An upset 16-year-old has received some sage wisdom after sharing an experience on FlyerTalk, complaining about the treatment of an American Airlines staff member.
“I’m a newly minted CX DM and just had a really upsetting experience with LAX Flagship L Access. I just got off LAX-MIA-DCA and it bugs me how the LAX lounge agent denied me access very rudely (said I am not 18/21+) and yelled at me for asking for a voucher in equivalent,” the teen, who uses username b.xiao, wrote on the frequent flyer forum.
The teen asked in the post if the airline’s reaction was considered discrimination.
“…is it discrimination against minors (while I totally understand the legal implications, but no alternative offered, denied straight out)? Tell me what you think. (maybe I got lucky but in the past 10+ visits to FL dining and FL lounge JFK/LAX and AC @ DCA/BOS I had no problem w/ this),” b.xiao wrote.
According to American Airlines’ website, minors are not permitted into the lounge without a parent.
In response, the well-traveled teen got a big scoop of life advice from a 64-year-old woman identified by the handle QueenOfCoach.
“You are 16 and I am 64. Permit me to give you a bit of Life Advice from the perspective of someone who hasn’t seen 16 in decades,” she wrote. “Enjoy being 16. Seriously. Enjoy being 16 while you can.”
“If I could wave a magic wand and get my 16-year-old self back for a day and I had to spend some layover hours in LAX, sitting around a stuffy lounge with a bunch of old people would be the LAST thing I would want to do. Boooooooring,” QueenOfCoach shared before going on to suggest that the teen instead “explore as much as possible staying airside.”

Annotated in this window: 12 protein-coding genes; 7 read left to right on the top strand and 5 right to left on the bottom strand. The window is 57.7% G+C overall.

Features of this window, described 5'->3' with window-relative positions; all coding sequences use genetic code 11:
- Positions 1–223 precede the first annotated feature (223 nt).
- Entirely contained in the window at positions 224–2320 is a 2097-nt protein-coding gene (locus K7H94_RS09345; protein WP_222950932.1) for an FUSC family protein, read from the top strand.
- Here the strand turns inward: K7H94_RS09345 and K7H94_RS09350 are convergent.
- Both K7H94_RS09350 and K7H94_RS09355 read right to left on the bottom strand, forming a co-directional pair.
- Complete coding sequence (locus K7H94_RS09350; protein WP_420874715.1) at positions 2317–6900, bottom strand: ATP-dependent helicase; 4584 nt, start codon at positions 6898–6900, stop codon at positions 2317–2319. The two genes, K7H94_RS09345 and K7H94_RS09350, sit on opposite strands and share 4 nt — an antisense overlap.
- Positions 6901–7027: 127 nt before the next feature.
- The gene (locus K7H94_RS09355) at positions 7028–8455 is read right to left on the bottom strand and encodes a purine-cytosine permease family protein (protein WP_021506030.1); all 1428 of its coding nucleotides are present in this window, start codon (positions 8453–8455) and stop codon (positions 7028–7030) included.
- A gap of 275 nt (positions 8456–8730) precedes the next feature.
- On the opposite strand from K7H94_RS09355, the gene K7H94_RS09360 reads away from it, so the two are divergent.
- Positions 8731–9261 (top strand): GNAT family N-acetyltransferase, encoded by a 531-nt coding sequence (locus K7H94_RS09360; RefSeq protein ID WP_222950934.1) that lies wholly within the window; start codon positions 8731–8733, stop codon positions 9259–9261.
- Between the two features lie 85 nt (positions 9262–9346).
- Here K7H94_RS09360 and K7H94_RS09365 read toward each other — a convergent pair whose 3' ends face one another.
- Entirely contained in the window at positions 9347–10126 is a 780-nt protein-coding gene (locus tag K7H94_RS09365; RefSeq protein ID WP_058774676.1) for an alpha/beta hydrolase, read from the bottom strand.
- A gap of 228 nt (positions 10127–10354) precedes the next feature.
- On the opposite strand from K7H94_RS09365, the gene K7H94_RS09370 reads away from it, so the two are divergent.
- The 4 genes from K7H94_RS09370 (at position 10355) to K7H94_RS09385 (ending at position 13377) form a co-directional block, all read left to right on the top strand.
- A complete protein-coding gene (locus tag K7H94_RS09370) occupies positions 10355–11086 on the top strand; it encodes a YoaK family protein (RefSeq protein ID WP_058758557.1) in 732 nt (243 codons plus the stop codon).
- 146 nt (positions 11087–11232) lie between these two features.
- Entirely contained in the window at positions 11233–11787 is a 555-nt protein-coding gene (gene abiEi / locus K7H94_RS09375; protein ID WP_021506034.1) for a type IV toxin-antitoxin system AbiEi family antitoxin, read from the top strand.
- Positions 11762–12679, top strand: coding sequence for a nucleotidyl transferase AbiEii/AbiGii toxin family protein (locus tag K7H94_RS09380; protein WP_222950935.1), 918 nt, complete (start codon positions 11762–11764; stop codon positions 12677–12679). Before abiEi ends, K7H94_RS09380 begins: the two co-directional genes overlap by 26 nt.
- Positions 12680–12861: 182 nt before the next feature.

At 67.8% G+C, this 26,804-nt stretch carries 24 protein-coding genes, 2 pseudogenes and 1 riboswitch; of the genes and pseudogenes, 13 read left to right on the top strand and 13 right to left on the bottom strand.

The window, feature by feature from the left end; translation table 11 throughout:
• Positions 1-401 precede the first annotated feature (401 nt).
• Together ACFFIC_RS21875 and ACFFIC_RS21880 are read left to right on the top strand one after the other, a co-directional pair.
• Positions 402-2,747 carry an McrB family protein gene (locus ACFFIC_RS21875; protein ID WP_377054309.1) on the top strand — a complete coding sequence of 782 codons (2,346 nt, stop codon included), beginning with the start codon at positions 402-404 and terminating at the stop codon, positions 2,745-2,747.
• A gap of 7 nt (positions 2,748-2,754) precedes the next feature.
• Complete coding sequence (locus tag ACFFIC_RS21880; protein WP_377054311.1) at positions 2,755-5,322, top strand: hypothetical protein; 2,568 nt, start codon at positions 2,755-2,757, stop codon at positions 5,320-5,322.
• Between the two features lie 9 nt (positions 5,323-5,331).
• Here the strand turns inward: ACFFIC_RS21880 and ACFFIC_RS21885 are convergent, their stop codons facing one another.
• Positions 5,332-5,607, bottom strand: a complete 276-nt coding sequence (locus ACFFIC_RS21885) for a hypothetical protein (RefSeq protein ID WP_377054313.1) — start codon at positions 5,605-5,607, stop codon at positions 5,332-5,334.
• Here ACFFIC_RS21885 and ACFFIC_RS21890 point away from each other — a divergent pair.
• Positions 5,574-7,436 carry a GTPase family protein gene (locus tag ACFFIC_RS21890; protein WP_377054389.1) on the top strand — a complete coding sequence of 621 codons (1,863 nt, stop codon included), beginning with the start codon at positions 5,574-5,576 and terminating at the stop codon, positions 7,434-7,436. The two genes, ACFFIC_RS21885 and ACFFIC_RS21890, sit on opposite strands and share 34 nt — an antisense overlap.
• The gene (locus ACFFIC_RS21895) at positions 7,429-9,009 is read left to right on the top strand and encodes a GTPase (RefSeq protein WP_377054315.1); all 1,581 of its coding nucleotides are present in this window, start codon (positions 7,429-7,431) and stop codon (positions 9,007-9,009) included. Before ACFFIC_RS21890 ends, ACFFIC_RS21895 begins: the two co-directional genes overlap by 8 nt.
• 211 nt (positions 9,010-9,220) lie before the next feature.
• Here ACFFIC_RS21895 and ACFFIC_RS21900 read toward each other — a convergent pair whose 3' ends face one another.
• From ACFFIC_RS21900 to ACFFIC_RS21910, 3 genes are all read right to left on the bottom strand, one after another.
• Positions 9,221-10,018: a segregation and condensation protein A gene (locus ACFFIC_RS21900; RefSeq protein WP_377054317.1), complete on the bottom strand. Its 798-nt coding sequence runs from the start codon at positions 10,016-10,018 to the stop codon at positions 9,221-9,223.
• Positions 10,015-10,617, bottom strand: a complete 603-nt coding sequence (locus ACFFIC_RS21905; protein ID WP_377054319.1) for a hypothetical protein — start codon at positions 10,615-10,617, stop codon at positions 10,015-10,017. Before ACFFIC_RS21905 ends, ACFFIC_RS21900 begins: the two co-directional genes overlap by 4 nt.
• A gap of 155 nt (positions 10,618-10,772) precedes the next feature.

“I would go all over TBIT, checking out Umami Burger because at 16 I could eat like a pig and never gain weight. I’d browse through the shops, perhaps buying a little gift for parents and siblings,” she wrote.
“Exploring the airport and meeting other teenagers sounds like MUCH MORE FUN than sitting in a lounge, even a very luxurious lounge, to my 16-year-old self. At that age, I would have hated having to just sit in one place for hours,” the baby boomer shared before concluding her note.
“Now, at 64, sitting in one place in a comfy chair doing Sudoku is more attractive than walking around on creaky knees. Lounges were made for folks like me. The rest of the world is open to folks like you.”